And so I found myself at the Mt. Whitney restaurant wondering where Andre might be as I staggered around in the heat.  Ice cream.  I needed ice cream, and ice cream they had.  One Dreyer’s chocolate waffle cone later, I plunked down on the bench outside the restaurant and waited for a text from Andre saying he had the car and was on the way.  Then the text came; from the Portal.  He’d just gotten down.  It was going to be a late night.

Andre & Mount Russell
Andre’s trip to Russell went smoothly if a little slower than anticipated.  Turns out not eating all day finally getting to him.  He descended from Whitney along with Mountaineer’s Route, traversed north toward Iceberg Lake, climbed back up to the crest and then summited via a southern route up Russell.

At the top he met some of his people (by which I assume he meant some soft of super-human Russian climbing species), and then headed down.  With knees hurting and out of energy, it just look longer than expected.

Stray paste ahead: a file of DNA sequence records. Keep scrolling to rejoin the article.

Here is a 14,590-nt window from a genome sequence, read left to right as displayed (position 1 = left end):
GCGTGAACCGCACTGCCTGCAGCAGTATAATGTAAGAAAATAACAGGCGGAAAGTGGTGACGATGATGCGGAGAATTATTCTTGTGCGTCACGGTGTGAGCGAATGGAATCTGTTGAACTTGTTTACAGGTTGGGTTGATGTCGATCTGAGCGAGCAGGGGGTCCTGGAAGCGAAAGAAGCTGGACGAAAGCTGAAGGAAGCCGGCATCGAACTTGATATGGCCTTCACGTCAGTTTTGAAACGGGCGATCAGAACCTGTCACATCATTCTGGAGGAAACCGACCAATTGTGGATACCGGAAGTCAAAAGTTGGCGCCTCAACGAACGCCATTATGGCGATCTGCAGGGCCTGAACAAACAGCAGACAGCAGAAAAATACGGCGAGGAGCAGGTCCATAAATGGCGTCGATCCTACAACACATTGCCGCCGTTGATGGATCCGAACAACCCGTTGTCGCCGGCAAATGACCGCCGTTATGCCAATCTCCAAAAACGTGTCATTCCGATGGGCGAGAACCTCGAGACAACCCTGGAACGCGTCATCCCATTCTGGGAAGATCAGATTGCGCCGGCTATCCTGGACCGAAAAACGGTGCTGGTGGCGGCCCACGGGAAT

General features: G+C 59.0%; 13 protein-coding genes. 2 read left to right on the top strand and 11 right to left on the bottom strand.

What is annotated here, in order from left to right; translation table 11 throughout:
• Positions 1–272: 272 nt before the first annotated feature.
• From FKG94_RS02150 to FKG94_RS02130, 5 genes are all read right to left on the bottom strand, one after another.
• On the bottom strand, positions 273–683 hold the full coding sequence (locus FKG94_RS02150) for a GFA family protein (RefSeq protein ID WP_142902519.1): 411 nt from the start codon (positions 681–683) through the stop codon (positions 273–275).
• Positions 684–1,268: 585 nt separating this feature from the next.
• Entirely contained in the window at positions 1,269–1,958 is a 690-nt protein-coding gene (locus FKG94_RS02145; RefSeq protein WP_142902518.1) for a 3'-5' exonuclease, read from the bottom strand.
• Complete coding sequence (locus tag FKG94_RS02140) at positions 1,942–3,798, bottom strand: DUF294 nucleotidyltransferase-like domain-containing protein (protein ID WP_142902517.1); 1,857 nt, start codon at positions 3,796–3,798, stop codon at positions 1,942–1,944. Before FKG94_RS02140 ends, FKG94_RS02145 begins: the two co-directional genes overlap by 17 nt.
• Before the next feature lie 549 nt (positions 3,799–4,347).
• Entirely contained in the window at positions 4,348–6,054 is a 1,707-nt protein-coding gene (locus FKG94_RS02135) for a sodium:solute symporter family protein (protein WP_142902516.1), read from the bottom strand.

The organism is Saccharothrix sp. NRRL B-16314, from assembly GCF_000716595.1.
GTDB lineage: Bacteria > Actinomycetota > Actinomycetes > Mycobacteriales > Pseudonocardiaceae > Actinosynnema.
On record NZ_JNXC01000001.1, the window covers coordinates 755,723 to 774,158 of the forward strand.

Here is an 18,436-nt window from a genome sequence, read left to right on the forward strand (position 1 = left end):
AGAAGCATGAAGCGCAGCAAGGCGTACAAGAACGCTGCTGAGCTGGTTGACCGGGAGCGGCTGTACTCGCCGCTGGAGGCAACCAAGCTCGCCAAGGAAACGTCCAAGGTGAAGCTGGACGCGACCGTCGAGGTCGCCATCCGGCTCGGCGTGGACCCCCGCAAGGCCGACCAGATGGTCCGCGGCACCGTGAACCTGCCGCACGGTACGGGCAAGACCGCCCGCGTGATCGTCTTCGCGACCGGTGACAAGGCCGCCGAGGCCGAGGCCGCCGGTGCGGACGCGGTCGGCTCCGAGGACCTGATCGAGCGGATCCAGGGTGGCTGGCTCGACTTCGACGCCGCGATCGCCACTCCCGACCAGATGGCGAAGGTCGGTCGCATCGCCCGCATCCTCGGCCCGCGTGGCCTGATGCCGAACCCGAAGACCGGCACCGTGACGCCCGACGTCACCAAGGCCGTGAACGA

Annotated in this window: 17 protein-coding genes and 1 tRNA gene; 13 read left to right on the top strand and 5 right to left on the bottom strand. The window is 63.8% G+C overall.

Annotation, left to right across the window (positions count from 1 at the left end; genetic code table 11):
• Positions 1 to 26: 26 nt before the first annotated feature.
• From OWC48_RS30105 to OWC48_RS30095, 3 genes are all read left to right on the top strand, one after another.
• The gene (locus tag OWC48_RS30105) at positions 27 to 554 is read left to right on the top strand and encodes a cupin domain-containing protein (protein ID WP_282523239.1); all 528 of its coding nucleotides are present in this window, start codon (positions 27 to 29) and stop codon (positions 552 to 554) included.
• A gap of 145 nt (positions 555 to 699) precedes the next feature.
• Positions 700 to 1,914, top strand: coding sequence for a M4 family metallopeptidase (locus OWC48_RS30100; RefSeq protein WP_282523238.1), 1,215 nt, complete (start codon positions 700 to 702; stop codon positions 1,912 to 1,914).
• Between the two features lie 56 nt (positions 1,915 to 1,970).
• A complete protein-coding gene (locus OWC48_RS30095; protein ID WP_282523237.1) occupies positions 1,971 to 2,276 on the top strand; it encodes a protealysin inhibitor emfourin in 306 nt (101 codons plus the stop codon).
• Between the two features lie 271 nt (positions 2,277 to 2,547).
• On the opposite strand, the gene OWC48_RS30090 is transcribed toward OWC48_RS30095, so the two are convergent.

The Way Back
Andre’s second text from the Portal was, “Can we get a cab back to HSM?” And that, I thought was an excellent question.  I went back in the restaurant and kid who’d served me before looked up from the host counter.

“You want another ice cream?” he asked.  Yes, yes I did.  What kind of question is that?  Who doesn’t want another ice cream?  That’s why the call it ice cream.

“No, thanks, ” I lied.  “But I could use a cab.”  He looked at me.  I looked at him.  At some point, this became awkward.  Had I stuttered?  I do tend to mumble.  Then he started laughing.

“Oh, you’re serious,” he said.  One of the waiters overheard this and informed me that there was no cab service in town.  The couple behind me actually asked if I thought I was in New York City.  Clearly, I had not given the guys on the trail enough iodine tabs.